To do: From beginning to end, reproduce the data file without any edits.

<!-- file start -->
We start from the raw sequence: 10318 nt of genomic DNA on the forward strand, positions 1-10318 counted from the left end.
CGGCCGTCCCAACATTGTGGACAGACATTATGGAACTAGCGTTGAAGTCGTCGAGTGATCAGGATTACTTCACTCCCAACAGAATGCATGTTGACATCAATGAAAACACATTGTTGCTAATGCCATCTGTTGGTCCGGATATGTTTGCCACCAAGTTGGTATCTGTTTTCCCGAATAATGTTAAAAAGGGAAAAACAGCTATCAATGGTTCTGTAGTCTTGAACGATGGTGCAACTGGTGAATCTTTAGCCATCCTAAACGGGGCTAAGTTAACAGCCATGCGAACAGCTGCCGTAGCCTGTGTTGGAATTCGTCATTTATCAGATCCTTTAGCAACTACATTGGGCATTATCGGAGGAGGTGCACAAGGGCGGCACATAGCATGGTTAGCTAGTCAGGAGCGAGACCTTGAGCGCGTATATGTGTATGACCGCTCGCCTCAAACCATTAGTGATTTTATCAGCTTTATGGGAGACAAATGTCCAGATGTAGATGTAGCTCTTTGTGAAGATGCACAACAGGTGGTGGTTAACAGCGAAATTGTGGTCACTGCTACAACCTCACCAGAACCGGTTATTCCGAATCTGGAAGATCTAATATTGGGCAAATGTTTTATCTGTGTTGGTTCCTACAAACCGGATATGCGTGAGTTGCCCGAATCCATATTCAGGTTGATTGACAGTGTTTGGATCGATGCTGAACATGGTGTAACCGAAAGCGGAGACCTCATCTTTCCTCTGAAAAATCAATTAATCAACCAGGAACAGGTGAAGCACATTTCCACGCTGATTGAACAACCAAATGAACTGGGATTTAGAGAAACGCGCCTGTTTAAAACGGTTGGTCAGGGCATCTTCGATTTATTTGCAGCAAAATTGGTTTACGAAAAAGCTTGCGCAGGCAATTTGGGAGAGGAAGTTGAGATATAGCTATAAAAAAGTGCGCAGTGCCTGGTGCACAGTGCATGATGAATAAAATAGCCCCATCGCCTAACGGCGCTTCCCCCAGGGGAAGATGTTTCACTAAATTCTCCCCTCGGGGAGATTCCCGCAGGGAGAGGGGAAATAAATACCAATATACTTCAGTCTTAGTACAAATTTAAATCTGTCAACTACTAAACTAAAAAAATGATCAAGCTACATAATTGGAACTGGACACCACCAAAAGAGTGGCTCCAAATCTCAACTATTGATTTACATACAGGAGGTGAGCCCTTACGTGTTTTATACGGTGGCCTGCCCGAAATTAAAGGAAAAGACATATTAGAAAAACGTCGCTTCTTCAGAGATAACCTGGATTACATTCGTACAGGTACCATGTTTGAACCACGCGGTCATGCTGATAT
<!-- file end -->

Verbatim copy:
We start from the raw sequence: 10318 nt of genomic DNA on the forward strand, positions 1-10318 counted from the left end.
CGGCCGTCCCAACATTGTGGACAGACATTATGGAACTAGCGTTGAAGTCGTCGAGTGATCAGGATTACTTCACTCCCAACAGAATGCATGTTGACATCAATGAAAACACATTGTTGCTAATGCCATCTGTTGGTCCGGATATGTTTGCCACCAAGTTGGTATCTGTTTTCCCGAATAATGTTAAAAAGGGAAAAACAGCTATCAATGGTTCTGTAGTCTTGAACGATGGTGCAACTGGTGAATCTTTAGCCATCCTAAACGGGGCTAAGTTAACAGCCATGCGAACAGCTGCCGTAGCCTGTGTTGGAATTCGTCATTTATCAGATCCTTTAGCAACTACATTGGGCATTATCGGAGGAGGTGCACAAGGGCGGCACATAGCATGGTTAGCTAGTCAGGAGCGAGACCTTGAGCGCGTATATGTGTATGACCGCTCGCCTCAAACCATTAGTGATTTTATCAGCTTTATGGGAGACAAATGTCCAGATGTAGATGTAGCTCTTTGTGAAGATGCACAACAGGTGGTGGTTAACAGCGAAATTGTGGTCACTGCTACAACCTCACCAGAACCGGTTATTCCGAATCTGGAAGATCTAATATTGGGCAAATGTTTTATCTGTGTTGGTTCCTACAAACCGGATATGCGTGAGTTGCCCGAATCCATATTCAGGTTGATTGACAGTGTTTGGATCGATGCTGAACATGGTGTAACCGAAAGCGGAGACCTCATCTTTCCTCTGAAAAATCAATTAATCAACCAGGAACAGGTGAAGCACATTTCCACGCTGATTGAACAACCAAATGAACTGGGATTTAGAGAAACGCGCCTGTTTAAAACGGTTGGTCAGGGCATCTTCGATTTATTTGCAGCAAAATTGGTTTACGAAAAAGCTTGCGCAGGCAATTTGGGAGAGGAAGTTGAGATATAGCTATAAAAAAGTGCGCAGTGCCTGGTGCACAGTGCATGATGAATAAAATAGCCCCATCGCCTAACGGCGCTTCCCCCAGGGGAAGATGTTTCACTAAATTCTCCCCTCGGGGAGATTCCCGCAGGGAGAGGGGAAATAAATACCAATATACTTCAGTCTTAGTACAAATTTAAATCTGTCAACTACTAAACTAAAAAAATGATCAAGCTACATAATTGGAACTGGACACCACCAAAAGAGTGGCTCCAAATCTCAACTATTGATTTACATACAGGAGGTGAGCCCTTACGTGTTTTATACGGTGGCCTGCCCGAAATTAAAGGAAAAGACATATTAGAAAAACGTCGCTTCTTCAGAGATAACCTGGATTACATTCGTACAGGTACCATGTTTGAACCACGCGGTCATGCTGATAT